Coronary angiography is a test that uses dye and special x-rays to show the insides of your coronary arteries - the arteries which supply oxygen-rich blood to your heart.
In Coronary angiography, a contrast material (dye) that can be seen using x-ray equipment is injected into the blood vessels of the heart to identify blockages and till now remains the Gold Standard Test. This allows your health care provider to view the flow of blood through your heart.
How is the Test Performed
After administering a mild sedative, an area of your body (the arm or groin) is cleaned and numbed with a local anesthetic. The cardiologist passes a thin hollow tube, called a catheter, through an artery and carefully moves it up into the heart. X-ray images help the doctor position the catheter.
Once the catheter is in place, dye (contrast material) is injected into the catheter. X-ray images are taken to see how the dye moves through the artery. The dye helps highlight any blockages in blood flow.
The procedure may last 5 to 10 minutes. You should not eat or drink anything for 8 hours before the test starts. Tell your doctor if you are allergic to seafood, if you have had a bad reaction to contrast material in the past, if you are taking Viagra, or if you might be pregnant.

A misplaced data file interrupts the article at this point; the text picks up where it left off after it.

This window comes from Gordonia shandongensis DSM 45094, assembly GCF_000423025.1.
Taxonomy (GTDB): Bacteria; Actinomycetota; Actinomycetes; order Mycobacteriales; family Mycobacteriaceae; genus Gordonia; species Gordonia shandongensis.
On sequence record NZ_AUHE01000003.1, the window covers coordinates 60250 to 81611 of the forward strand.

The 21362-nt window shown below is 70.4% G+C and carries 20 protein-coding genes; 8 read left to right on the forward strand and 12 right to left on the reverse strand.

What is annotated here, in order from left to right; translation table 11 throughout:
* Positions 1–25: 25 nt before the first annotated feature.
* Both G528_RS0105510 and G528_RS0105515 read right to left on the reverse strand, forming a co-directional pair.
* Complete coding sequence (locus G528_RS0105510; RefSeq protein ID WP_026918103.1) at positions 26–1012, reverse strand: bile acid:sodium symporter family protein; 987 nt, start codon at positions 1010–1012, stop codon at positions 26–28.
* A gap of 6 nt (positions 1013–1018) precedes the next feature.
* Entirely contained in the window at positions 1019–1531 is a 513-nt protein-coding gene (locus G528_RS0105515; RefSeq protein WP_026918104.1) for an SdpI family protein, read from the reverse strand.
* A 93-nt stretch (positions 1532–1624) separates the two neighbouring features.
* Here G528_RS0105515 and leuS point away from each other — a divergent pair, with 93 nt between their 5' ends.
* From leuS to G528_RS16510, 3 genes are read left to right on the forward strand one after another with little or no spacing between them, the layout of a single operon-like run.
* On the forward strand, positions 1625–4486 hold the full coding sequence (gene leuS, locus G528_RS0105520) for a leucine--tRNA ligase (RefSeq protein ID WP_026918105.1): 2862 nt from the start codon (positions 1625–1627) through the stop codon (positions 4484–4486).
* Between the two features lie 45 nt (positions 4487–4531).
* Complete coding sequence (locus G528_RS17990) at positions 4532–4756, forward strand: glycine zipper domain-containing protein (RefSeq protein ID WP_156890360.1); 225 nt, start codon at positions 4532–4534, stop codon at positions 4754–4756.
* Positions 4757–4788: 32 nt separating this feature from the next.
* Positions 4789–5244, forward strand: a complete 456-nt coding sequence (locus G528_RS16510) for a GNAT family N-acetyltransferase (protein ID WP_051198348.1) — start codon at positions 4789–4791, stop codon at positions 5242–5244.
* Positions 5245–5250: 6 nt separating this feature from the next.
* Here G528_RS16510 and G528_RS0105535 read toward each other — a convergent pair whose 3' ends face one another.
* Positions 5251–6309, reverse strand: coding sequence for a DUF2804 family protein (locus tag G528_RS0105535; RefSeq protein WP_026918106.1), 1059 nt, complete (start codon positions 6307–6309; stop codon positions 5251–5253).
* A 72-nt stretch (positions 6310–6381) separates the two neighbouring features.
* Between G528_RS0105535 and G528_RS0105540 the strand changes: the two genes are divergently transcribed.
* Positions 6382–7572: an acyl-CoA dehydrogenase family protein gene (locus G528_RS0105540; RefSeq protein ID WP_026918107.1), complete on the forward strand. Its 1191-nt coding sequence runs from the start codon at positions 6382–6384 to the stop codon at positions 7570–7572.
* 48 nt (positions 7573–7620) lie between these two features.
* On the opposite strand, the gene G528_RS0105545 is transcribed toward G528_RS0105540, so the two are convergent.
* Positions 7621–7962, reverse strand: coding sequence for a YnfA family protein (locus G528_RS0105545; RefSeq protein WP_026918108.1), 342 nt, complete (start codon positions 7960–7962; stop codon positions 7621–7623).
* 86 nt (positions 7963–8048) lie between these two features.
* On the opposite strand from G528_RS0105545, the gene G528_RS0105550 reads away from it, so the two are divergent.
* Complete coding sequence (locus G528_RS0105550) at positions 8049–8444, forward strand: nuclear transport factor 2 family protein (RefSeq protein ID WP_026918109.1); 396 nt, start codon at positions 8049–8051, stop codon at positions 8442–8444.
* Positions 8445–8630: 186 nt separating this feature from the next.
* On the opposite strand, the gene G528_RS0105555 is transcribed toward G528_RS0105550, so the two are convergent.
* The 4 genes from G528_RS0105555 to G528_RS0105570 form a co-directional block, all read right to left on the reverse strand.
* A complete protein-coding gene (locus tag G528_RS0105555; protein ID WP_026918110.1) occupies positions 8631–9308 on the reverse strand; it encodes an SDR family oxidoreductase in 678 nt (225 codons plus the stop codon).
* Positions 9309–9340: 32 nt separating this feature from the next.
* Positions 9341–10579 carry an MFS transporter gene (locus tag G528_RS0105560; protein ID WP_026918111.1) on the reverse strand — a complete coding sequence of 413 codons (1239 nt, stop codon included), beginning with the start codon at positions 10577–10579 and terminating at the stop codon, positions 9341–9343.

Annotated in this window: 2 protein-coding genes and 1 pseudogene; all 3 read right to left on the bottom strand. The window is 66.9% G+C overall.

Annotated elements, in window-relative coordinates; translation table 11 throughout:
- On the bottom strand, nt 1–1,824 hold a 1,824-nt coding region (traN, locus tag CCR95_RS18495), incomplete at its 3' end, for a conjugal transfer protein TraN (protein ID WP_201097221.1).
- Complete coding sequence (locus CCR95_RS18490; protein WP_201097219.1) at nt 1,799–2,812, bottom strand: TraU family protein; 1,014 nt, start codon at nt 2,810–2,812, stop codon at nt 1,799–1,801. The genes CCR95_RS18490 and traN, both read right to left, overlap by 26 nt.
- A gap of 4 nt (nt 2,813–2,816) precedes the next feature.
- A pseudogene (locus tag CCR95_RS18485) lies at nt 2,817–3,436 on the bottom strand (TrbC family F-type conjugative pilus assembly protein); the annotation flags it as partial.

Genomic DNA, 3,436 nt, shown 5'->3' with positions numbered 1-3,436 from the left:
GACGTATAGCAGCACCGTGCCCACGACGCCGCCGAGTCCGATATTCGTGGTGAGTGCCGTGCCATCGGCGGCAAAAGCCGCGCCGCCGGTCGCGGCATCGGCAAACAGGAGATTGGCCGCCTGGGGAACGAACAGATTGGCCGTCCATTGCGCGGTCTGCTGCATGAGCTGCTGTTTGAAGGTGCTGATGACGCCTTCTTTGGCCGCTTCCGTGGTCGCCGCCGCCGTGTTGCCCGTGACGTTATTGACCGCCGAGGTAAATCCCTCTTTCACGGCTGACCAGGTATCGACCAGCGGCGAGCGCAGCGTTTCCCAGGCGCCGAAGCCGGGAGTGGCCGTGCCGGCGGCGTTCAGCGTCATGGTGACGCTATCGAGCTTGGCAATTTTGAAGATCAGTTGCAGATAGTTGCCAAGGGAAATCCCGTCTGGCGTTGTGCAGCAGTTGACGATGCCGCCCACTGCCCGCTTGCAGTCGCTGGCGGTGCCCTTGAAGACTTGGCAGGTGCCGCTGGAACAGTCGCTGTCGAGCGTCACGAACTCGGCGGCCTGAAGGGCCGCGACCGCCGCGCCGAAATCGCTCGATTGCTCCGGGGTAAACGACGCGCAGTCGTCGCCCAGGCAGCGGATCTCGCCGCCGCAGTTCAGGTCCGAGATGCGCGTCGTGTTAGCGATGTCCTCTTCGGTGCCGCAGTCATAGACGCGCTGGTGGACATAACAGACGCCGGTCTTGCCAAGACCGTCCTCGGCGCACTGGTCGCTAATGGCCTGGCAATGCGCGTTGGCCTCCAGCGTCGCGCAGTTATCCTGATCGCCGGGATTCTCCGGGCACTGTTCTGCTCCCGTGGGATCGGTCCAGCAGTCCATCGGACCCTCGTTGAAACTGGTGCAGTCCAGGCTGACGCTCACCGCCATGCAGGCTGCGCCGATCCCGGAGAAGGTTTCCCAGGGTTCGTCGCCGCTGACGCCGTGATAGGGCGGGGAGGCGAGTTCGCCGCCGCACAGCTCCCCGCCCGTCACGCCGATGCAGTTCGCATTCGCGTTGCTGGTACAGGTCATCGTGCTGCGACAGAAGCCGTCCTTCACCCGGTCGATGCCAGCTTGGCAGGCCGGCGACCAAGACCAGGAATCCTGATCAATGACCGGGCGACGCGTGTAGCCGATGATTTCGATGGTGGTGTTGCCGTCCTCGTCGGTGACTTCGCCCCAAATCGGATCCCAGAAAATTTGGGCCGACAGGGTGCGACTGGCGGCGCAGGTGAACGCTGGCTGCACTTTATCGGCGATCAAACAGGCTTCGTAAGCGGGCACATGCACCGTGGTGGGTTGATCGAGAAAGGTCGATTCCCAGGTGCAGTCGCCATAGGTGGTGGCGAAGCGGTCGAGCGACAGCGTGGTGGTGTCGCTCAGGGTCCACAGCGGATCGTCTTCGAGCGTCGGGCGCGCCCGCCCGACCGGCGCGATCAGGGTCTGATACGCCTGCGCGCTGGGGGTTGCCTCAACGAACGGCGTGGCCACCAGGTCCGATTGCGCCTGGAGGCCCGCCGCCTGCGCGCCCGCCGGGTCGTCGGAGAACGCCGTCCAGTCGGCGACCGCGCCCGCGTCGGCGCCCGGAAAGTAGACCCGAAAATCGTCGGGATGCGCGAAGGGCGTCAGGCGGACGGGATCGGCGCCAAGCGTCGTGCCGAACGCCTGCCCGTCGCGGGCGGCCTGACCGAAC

A peripheral angiogram is a diagnostic study that uses X-rays and dye to help your doctor detect blockages in arteries other than the heart, viz. those arteries that supply blood to your legs. The test is also called a Peripheral Arteriogram.
IVUS – Overview
Intravascular Ultrasound (IVUS) is a medical imaging technology that allows cardiologists to obtain images of diseased blood vessels from inside the artery, using sound waves. A specially designed thin tube with a miniaturized ultrasound detector which sends and receives waves from the vessel walls and translates it into images. This helps to identify the nature of blockage material and helps cardiologists decide strategy for Angioplasty.
After complex Angioplasty, satisfactory stent placement can also be verified using this technique.
Evolving changes for better long-term results of Coronary Angioplasty has evolved by help of newer devices which help access vessels to be stented.